I’m back from WordCamp and much thanks to the Blog Herald and b5media formaking it all happen for me. I had the unenviable task of choosing what URL to have printed on my nametag. No one should ever have to make that choice! ;)
Having never attended a “valley” event before, I don’t have a lot to compare the event to so I’ll just “wing it”.
As an event, it was more than Automattic intended it to be when it was first announced. As Matt Mullenweg puts it, he figured it would be 50 or so people crammed into his SF living room. Matt, you’re far too humble, man.
As an event that was organized in under a month, I think it was quite amazing. They excelled in some areas, such as BBQ (the best ever!), getting great session topics, and throwing an after party at a fabulous venue at Pier 38. Toni, how did you find that place?! Folks, it was essentially in an abandoned warehouse with a shoreside deck out back. Add about 10k square feet and some music and you have a rave happening.
Where they lacked was in communication. Emails going unanswered. Folks not knowing about the event until the last minute and having to pull off flight/hotel reservations with little to no notice for an event sandwiched in between BlogHer and SES and not really knowing where they should book hotels for. Airport? Downtown? I chalk this up to a “live and learn” event.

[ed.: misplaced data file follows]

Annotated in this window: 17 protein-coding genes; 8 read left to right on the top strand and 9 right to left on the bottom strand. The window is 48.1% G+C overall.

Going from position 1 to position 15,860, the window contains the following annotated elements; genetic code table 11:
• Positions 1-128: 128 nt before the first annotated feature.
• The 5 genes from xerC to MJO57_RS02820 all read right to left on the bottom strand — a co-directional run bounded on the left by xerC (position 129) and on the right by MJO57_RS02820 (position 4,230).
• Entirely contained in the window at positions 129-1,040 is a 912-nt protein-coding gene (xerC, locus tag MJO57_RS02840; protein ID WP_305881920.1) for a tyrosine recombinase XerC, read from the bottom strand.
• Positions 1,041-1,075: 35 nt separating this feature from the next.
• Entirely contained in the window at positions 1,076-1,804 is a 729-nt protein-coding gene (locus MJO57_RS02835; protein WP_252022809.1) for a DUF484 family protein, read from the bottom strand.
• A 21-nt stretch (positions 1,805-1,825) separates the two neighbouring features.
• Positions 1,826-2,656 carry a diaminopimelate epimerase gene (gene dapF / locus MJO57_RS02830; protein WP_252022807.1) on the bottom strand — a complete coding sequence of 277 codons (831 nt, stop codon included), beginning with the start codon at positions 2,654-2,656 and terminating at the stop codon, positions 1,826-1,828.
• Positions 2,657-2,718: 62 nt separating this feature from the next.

Of course, as Duncan Riley points out, the short notice of the event also led to lesser known people being session hosts – such as myself for Blog Architecture, Chartreuse for Compelling Blogs, etc. I, for one, feel like the trip was the biggest career move I ever have made, allowing me for the first time to meet really great people I would never have otherwise known. And I made Lauren’s Men of WordCamp list. How great is that? :)
There were some very high profile people there. Mike Arrington of TechCrunch made a token appearance leading many to wonder, “WTF?” Also Om Malik from GigaOM shared his thoughts on Blogging and Journalism and I shared my thoughts today on why Om has lost it.
I’d recommend some heavy hitters be brought in for sessions like SEO and WordPress – sessions that were sadly lacking in substance. I’d also recommend that grassroots session hosting be continued for other sessions. If I have to be objective, I imagine it is difficult to provide something for everyone in a one-day session and mostly, Automattic did a fine job of doing so.
For now, I guess I’m the last of the Blog Herald to close out the weekend and call it a wrap. Well done, all who were involved.